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The possible course towards sustainable change
All basic strategies need a rather long time-horizon in order to implement the necessary changes. As pointed out by Leo Jansen (1993), a realistic approach has to start simultaneously on three basic fronts:
- good housekeeping in the short term, i.e. increasing efficiency within the present patterns of supply and consumption;
- designing new more efficient and environmentally benign processes that are compatible with the envisaged future supply systems in the medium term;
- designing new supply systems for the long term, in harmony with the ethical demand for global ecological, social, and economic sustainability and respecting the governing principles of the biosphere. In order to do this efficiently, an orientation grid (a "mental map") can be helpful to guide research, politics, and entrepreneurial activity.
The sustainability discussion in agriculture has so far developed in a rather casual and informal manner. There is some risk of failing to see the wood for being too fascinated by the trees. Therefore some general "guidelines" should be established. A narrowing "grid" for evaluation is therefore proposed. Accepting intergenerational and global solidarity as overriding principles implies that human supply systems should be designed in such a way as to be practicable for all people at all times.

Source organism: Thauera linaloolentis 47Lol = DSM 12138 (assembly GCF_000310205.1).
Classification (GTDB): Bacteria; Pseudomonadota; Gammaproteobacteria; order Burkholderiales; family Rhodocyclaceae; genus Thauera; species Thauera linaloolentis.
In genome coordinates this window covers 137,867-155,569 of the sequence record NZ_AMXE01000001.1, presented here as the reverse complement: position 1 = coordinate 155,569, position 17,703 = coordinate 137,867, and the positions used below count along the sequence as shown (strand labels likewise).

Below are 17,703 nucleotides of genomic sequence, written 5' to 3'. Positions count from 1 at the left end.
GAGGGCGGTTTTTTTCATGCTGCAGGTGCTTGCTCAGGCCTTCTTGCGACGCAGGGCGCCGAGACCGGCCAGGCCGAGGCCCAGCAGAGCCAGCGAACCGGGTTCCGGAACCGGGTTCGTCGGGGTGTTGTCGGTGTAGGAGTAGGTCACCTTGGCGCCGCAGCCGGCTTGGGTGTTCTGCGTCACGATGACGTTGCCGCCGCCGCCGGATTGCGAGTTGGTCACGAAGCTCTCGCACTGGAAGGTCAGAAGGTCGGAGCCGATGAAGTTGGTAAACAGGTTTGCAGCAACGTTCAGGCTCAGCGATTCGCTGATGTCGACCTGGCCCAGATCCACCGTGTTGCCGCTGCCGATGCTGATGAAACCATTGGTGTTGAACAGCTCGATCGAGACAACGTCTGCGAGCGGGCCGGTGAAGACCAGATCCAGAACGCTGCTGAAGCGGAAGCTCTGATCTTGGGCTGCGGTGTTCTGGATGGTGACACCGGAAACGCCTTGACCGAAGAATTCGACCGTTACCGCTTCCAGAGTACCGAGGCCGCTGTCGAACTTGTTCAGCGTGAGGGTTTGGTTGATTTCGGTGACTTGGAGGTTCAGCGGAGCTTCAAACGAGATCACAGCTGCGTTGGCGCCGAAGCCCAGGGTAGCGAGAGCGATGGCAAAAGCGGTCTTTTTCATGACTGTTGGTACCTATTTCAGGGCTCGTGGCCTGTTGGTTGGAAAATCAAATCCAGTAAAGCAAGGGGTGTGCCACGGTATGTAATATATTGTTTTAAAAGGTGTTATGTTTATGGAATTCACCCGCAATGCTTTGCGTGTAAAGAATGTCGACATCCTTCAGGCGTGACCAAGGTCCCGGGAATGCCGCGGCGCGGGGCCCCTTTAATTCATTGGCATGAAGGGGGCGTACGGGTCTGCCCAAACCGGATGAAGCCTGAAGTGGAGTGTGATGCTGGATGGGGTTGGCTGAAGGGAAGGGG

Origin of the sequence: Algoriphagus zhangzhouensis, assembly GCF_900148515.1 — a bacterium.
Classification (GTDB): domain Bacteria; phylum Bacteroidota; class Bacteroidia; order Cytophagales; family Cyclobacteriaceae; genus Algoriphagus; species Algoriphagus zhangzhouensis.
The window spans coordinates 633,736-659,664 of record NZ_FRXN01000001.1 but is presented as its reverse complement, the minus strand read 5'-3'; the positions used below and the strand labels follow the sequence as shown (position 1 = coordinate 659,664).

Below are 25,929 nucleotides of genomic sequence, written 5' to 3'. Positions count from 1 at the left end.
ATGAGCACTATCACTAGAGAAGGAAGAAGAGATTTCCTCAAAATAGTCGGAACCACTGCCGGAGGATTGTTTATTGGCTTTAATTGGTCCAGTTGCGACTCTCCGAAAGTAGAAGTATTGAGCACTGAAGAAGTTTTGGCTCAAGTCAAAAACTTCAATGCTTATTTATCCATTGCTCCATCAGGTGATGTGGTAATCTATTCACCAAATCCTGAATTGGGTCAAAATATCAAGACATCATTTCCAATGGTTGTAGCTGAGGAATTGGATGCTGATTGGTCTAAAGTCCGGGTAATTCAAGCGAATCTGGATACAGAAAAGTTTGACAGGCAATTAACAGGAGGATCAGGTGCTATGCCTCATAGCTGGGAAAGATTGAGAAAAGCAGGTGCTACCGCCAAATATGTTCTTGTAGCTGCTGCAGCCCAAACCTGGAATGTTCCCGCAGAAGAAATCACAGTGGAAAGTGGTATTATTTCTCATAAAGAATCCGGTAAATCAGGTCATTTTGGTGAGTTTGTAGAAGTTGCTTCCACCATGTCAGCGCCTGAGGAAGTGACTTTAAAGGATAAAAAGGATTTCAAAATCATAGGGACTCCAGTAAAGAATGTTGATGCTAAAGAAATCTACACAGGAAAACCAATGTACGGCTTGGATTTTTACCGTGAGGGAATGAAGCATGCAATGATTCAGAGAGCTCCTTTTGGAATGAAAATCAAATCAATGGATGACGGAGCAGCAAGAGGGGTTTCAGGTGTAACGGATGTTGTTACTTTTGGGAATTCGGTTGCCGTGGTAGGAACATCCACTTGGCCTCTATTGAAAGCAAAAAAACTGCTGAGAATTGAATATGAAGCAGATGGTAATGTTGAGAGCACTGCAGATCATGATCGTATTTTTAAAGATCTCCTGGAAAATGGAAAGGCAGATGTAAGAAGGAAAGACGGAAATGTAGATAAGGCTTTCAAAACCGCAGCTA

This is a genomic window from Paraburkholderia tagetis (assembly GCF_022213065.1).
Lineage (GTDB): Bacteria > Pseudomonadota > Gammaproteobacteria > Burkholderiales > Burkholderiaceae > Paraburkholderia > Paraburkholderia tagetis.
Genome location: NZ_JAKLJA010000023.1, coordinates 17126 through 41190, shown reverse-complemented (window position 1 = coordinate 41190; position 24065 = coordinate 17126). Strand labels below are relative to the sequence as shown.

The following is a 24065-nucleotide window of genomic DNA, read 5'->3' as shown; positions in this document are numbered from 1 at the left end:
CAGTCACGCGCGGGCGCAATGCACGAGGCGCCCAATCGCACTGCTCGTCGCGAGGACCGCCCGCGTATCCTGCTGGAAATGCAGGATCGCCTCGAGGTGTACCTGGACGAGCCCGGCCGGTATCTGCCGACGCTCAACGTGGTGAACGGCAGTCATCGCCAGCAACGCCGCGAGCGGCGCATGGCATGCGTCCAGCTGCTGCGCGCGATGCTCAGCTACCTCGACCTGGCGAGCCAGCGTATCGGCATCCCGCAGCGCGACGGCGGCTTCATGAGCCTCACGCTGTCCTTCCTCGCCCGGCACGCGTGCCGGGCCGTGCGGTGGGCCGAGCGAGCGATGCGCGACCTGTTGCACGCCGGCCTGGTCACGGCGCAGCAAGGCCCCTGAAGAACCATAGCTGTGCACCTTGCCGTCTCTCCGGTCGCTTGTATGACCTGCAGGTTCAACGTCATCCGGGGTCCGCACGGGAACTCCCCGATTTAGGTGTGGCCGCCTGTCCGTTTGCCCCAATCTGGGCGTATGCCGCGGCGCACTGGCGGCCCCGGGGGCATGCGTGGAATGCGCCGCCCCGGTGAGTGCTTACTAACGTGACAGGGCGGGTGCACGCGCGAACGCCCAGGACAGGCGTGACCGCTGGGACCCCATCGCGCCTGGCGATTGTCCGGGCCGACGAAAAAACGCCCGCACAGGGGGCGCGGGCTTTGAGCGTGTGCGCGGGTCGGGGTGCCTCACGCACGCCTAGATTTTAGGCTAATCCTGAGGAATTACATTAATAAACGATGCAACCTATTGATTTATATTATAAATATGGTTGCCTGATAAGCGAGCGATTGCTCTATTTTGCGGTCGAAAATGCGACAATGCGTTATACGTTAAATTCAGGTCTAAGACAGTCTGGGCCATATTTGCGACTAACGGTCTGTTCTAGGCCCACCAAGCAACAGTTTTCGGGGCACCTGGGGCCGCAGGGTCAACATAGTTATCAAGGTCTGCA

In order to come up with practical management rules, more specific guidelines should be derived from this very general imperative. A constraint is that the biosystem has to maintain itself in balance, such that material flows are integrated by recycling mechanisms and driven mainly by solar energy. A set of general rules for sustainable action can be derived from this starting point. They are listed in figure 9.1.
A second essential guideline can be deduced from further discernible characteristics of the ecosystem to which humans are adapted. It may be called "respect for the governing principles of the biosphere" (fig. 9.2). These governing principles are characteristics of the ecosystem earth that cannot be altered by humans. They constitute boundary conditions for human action, as noted below.